Kathryn PerricoChristina Peer

March 13, 2020

In a press conference on March 12th, 2020, Governor Mike DeWine directed that, in order to prevent the spread of coronavirus (COVID-19), all elementary and secondary schools, including public, private, and charter schools, close for a three-week period beginning at the end of the school day on March 16th, 2020. We understand that many of you may be proactively closing in advance of this deadline, and we want to take the earliest opportunity to share with you general guidelines regarding the provision of continued services and educational opportunities to students with disabilities following the March 12th, 2020 release of the U.S. Department of Education’s (DOE) question and answer document that addresses how to provide services to children with disabilities during a COVID-19 outbreak.

While it is important to note that neither the IDEA, Section 504 of the Rehabilitation Act of 1973, or Title II of the Americans with Disabilities Act specifically address requirements for the provision of services to students with disabilities during extended and unexpected school closures, it is equally important to remember that students with disabilities do not automatically lose their rights, or have those rights suspended, during an extended closure.  During the press conference, Governor DeWine stated that school districts will have the ability to make local decisions regarding whether, and to what extent, programming may be provided electronically/remotely to students. Once a district determines that it is providing distance learning services to regular education students, it must provide commensurate services to students with disabilities. In the event that a district is providing no services to any students during the closure, per the March 12th DOE guidance, it remains obligated, once school resumes, to convene the IEP team to determine “whether compensatory services are needed under applicable standards and requirements.” The Ohio Department of Education’s Office for Exceptional Children (ODE/OEC) has not yet issued guidance regarding this issue.

Because districts are required to provide commensurate services, once a district determines it is providing distance learning services to all students during an extended break, district staff and IEP teams must make determinations regarding appropriate services to be delivered to students with disabilities that will allow them to continue to access the curriculum and make progress on IEP goals in a fashion commensurate to the opportunities being provided to non-disabled students. Service providers should carefully document services provided during this time. Where this is not possible through distance learning, teams should make individualized determinations, in concert with the department of health and individual health care providers as appropriate, about whether direct services are viable, and to what extent. Where direct services and distance learning are both inappropriate, teams should reconvene after school reopens to determine what level of compensatory services may be required to meet the FAPE requirement.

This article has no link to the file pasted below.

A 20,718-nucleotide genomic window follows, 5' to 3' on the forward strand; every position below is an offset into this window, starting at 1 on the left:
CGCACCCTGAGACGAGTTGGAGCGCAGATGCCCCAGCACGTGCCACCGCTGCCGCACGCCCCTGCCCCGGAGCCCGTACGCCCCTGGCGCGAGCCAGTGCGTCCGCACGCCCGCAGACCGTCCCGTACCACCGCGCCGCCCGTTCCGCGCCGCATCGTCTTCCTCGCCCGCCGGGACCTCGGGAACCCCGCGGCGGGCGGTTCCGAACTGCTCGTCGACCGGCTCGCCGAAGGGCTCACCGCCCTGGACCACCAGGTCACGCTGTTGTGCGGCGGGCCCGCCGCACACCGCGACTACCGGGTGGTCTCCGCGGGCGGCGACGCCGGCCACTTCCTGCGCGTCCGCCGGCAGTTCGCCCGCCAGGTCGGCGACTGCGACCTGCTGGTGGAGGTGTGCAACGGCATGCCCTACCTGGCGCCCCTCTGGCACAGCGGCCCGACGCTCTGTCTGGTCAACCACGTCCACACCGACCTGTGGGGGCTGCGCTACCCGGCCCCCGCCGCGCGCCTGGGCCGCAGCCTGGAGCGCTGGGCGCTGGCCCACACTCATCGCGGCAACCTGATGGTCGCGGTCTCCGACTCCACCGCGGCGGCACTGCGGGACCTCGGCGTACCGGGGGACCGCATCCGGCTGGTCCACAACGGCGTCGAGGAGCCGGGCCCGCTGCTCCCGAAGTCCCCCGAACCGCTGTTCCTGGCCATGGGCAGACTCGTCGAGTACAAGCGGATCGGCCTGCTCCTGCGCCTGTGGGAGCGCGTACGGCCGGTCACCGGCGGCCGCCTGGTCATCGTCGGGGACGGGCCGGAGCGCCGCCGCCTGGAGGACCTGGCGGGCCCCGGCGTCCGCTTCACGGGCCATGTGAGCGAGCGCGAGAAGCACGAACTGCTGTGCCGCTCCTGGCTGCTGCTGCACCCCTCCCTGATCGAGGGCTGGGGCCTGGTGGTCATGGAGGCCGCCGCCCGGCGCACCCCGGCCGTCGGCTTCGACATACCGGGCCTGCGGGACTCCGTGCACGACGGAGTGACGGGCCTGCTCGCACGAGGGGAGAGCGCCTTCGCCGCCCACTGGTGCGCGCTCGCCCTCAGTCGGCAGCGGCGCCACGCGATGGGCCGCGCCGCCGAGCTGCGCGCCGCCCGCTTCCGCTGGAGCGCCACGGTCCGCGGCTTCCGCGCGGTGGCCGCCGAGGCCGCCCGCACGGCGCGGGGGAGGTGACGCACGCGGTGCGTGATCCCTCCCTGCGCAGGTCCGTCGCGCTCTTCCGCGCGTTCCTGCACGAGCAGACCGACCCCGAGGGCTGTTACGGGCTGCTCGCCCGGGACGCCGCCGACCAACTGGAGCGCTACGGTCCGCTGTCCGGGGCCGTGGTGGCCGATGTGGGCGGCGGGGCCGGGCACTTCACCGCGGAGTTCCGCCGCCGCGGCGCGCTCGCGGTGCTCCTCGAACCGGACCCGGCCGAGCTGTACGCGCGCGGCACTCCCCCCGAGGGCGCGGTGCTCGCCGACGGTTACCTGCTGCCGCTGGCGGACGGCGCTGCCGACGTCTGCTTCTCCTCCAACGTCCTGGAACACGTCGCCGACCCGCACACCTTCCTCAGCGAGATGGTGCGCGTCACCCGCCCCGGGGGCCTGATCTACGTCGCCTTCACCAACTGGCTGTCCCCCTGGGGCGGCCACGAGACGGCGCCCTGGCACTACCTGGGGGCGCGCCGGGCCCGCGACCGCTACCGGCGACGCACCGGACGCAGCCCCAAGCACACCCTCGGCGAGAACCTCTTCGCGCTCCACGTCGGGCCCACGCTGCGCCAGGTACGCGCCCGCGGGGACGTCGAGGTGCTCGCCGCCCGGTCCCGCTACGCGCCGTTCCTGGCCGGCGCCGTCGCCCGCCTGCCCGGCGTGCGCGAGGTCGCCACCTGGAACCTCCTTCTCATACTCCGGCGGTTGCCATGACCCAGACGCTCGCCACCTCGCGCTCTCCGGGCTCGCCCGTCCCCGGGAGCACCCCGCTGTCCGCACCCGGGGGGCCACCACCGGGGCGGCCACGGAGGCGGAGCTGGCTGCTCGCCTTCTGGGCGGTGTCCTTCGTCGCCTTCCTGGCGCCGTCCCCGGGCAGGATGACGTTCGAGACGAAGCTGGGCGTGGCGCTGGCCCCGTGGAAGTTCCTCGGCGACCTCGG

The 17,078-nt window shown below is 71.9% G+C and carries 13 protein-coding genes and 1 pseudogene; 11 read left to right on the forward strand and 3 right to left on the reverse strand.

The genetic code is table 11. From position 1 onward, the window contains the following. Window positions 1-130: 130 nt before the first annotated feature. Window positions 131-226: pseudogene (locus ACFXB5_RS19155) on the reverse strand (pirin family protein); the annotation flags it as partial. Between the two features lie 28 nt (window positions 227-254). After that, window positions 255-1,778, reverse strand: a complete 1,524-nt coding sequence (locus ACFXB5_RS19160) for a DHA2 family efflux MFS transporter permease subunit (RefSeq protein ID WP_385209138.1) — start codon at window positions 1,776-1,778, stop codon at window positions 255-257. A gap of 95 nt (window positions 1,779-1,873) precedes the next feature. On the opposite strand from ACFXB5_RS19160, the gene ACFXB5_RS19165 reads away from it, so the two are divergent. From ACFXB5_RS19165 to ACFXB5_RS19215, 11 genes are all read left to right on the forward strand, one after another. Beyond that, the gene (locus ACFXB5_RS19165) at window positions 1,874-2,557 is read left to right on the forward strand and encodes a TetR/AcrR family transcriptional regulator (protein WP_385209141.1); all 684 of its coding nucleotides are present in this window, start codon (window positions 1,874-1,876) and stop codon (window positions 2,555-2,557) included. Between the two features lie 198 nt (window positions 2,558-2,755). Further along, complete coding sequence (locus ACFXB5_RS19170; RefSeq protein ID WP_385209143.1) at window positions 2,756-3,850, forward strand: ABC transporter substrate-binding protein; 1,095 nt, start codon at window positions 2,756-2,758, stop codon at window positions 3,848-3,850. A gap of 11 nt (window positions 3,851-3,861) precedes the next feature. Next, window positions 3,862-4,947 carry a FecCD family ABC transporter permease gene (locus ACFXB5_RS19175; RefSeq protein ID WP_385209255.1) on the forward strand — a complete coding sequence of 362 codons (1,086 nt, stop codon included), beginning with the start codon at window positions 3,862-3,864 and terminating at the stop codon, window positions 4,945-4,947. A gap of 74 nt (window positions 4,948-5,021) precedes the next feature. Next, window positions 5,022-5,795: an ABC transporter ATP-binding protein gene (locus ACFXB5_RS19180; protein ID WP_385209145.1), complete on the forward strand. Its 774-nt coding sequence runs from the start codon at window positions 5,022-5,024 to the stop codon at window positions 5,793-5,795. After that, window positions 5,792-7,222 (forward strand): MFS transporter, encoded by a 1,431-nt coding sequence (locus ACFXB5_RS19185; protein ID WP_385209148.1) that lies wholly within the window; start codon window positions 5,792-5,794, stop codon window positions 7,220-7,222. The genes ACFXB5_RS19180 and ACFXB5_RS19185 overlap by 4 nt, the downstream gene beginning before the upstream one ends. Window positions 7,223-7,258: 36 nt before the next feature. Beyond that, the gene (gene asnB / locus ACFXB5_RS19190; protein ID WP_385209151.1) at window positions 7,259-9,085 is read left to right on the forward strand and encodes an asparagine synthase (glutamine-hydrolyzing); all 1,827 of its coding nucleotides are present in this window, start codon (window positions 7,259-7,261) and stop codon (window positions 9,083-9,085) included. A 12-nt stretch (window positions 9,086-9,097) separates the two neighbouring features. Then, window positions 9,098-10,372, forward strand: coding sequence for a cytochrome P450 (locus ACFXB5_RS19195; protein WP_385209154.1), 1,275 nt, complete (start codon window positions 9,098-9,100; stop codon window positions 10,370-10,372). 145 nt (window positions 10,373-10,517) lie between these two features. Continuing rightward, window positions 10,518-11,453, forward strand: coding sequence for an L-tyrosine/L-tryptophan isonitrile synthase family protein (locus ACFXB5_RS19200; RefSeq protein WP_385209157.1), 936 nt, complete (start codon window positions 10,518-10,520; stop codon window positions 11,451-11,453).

At this point, neither the DOE nor ODE/OEC has provided any relief from adherence to the IDEA’s mandated timelines for the completion of IEP annual reviews and evaluations. Districts are urged to remember that remote meetings are acceptable if properly noticed through the formal meeting invitation. Every effort should be made to adhere to applicable deadlines, including deadlines for IEP annual reviews. Staff should be reminded to document all attempts to obtain parent participation in the annual review meeting. In the event an evaluation of a student with a disability is underway or coming due, teams should assess whether the evaluation can safely continue in light of the COVID-19-related closure. If completion is not feasible, the team can consider conducting a records review, in order to adhere to deadlines, followed by completion of the evaluation, as indicated in the planning form, upon the resumption of school. For initial evaluations, districts are encouraged to consult with counsel as the specific facts of each case will guide the appropriate course of action. Importantly, all decisions made regarding IEPs and evaluations must be documented in a prior written notice.  Prior written notices should be comprehensive and include details regarding the decision and the basis for the decision – including documenting all attempts to include parents in the process.

It is also worth noting that DOE guidance allows for the use of IDEA part B funds for activities that directly relate to providing, and ensuring the continuity of, special education and related services to children with disabilities, such as dissemination of COVID-19 information or the development of emergency plans for students with disabilities during the closure or in relation to the outbreak. Situations involving students in outside placements that may not be subject to the mandated closure, or whose particular health conditions require that they remain excluded from school once it resumes are also important to consider, but given the nuances of such situations, consultation with counsel is suggested.

As indicated in prior alerts, we will keep clients informed as guidance is updated from the U.S. Department Of Education, Ohio Governor’s Office, Ohio Attorney General’s Office, Ohio Department of Health, Ohio Department of Education, and other government entities. As always, feel free to contact any Walter | Haverfield attorney if we can be of assistance.

Kathryn Perrico is a partner at Walter | Haverfield who focuses her practice on education law. She can be reached at kperrico@walterhav.com or at 216-928-2948.

Christina Peer is chair of the Education Law group at Walter | Haverfield. She can be reached at cpeer@walterhav.com or at 216-928-2918.